Use of Body and Beard Hair in Hair Restoration

One of the limiting factors in hair transplantation is the amount of donor hair that an individual has on the scalp. For patients with extensive hair loss scalp donor hairs may not provide sufficient coverage for all affected areas. Body hair transplantation has emerged as a new option for selected patients with poor donor scalp hair and good body hair.1

Follicular unit extraction (FUE) makes it possible to extract the individual follicular units from the body and beard donor areas without strip excision and suturing. It is important to keep in mind that the characteristics of body and beard donor hair differ from scalp donor hairs in length, growth cycles, shaft diameter (calibre), curl, and colour, which do not change when the hair is transplanted to the scalp. Thus, proper planning is critical when using the different types of donor hair for transplanting.

Beard hair is a good option for donor hair due to its thicker caliber and the length that may be achieved after transplantation compared to hair from other areas of the body. Chest hair is also a good candidate for body donor hair as it has been shown to have the lowest transection rate (the potential for damage that can occur to the hair follicles during transplantation). Donor hair from the back, arms, and abdomen have also been used in hair transplants; however this hair is thinner and has been shown to have a higher transection rate.2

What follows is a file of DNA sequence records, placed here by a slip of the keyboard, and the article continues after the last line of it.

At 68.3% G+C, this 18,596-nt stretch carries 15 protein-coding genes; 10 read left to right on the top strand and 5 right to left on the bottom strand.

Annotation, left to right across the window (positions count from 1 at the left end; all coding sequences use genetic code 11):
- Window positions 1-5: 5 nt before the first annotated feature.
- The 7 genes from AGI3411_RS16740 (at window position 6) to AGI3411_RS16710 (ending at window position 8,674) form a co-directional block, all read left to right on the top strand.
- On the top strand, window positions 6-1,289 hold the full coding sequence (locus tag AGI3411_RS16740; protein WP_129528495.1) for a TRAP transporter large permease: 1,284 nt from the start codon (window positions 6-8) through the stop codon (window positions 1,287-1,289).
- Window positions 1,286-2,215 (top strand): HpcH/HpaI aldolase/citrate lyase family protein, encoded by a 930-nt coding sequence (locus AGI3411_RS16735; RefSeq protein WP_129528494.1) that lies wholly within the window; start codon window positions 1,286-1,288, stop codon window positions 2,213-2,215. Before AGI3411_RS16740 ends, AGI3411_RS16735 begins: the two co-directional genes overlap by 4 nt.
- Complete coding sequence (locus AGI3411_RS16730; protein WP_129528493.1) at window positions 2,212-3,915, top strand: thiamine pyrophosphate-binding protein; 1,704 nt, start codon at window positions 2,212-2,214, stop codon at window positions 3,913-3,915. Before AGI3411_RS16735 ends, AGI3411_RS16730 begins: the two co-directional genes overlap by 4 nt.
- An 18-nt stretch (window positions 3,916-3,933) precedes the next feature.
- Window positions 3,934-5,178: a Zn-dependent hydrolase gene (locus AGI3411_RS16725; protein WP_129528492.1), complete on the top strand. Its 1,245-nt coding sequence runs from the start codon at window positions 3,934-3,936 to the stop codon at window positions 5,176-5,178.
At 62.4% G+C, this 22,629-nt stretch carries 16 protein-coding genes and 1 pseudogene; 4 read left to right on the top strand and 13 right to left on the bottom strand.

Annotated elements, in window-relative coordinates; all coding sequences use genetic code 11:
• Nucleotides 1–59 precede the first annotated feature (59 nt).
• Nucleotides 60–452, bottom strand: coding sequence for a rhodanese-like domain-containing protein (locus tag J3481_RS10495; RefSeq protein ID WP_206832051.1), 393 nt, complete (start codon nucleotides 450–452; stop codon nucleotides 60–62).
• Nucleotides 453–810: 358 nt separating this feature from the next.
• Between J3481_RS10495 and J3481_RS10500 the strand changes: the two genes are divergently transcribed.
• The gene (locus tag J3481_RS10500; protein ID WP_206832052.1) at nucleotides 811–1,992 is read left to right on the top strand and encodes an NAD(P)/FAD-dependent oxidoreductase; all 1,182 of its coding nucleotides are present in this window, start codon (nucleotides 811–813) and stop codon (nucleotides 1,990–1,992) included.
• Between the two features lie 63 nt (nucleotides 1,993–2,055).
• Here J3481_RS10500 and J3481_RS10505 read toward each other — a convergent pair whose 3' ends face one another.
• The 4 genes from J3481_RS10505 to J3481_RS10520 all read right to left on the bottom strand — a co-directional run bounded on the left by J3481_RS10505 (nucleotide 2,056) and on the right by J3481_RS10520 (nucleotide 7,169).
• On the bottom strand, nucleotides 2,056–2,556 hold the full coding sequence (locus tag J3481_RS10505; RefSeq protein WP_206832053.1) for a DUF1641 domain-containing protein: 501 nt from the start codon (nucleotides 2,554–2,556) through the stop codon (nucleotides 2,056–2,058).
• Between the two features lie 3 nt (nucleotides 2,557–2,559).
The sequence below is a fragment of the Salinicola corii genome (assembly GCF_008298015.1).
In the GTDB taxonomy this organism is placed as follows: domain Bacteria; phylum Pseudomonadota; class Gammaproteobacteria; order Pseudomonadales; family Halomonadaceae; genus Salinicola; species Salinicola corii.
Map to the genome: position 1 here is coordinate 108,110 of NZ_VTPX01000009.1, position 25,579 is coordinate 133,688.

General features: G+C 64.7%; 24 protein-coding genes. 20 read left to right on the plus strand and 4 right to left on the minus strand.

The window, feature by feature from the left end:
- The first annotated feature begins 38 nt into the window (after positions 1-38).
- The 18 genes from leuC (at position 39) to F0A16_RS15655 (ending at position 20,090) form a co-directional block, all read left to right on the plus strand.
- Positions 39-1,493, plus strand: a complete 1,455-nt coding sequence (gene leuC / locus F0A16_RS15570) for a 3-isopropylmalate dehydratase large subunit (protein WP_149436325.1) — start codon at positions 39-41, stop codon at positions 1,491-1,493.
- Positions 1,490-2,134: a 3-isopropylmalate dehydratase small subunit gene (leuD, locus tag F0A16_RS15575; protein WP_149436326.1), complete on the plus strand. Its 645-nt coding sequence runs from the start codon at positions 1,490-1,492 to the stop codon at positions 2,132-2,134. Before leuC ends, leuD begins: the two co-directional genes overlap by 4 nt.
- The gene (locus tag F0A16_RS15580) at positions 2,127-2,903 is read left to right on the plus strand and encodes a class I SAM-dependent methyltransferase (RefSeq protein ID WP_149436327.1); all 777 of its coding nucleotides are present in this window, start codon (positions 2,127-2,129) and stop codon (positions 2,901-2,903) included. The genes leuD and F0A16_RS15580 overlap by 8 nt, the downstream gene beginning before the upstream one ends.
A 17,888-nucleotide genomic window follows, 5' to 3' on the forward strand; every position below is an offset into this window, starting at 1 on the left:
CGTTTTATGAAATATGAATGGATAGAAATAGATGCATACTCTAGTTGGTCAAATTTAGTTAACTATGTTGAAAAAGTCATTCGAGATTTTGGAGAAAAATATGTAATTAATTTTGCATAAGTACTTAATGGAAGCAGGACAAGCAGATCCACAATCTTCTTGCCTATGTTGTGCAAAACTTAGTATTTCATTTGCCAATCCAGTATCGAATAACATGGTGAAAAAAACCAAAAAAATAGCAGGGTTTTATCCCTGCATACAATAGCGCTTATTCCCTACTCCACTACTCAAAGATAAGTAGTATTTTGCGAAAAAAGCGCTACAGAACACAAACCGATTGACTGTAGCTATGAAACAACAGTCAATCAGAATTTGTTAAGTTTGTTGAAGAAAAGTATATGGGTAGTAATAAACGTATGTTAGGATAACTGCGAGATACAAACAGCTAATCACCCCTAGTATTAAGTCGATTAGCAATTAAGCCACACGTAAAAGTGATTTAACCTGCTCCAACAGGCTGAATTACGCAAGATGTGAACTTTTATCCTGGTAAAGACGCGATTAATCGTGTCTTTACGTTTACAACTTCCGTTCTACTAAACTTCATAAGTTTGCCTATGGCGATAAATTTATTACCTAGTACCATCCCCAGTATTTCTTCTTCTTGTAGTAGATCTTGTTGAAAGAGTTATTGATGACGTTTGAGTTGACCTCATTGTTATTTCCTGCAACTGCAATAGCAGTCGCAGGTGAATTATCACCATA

However, the use of body hair in hair restoration is still a relatively new concept, for which limitations and concerns still need to be addressed:

  • The procedure is possible only in patients who have a good amount of body/beard hair.
  • The procedure is performed by an extraction method which may produce small scars to the body donor area.
  • Follicular unit extraction can be a slow and painstaking method. As such, the procedure requires a high degree of motivation from the patient as multiple sessions may be required to achieve desired results.
  • Body hairs are usually found as 1 and 2 hair units, and hence the density and thereby results achieved may not be as impressive as with scalp hair.
  • Body hairs are shorter in length and thinner, which means that transection rates will be higher than those of scalp donor hairs. While transection rates with scalp hairs are 5% or lower, the rate of transection with body hairs ranges from 13-32%.2

Article by: Dr. M. Cernea Ph.D., Mediprobe Research Inc.


  1. Umar S. 2013. Use of body hair and beard hair in hair restoration. Facial Plast Surg Clin North Am.; 21(3):469-77.
  2. Venkataram, M. 2013. Body Hair Transplantation: Case Report of Successful Outcome. J Cutan Aesthet Surg.; 6(2): 113–116.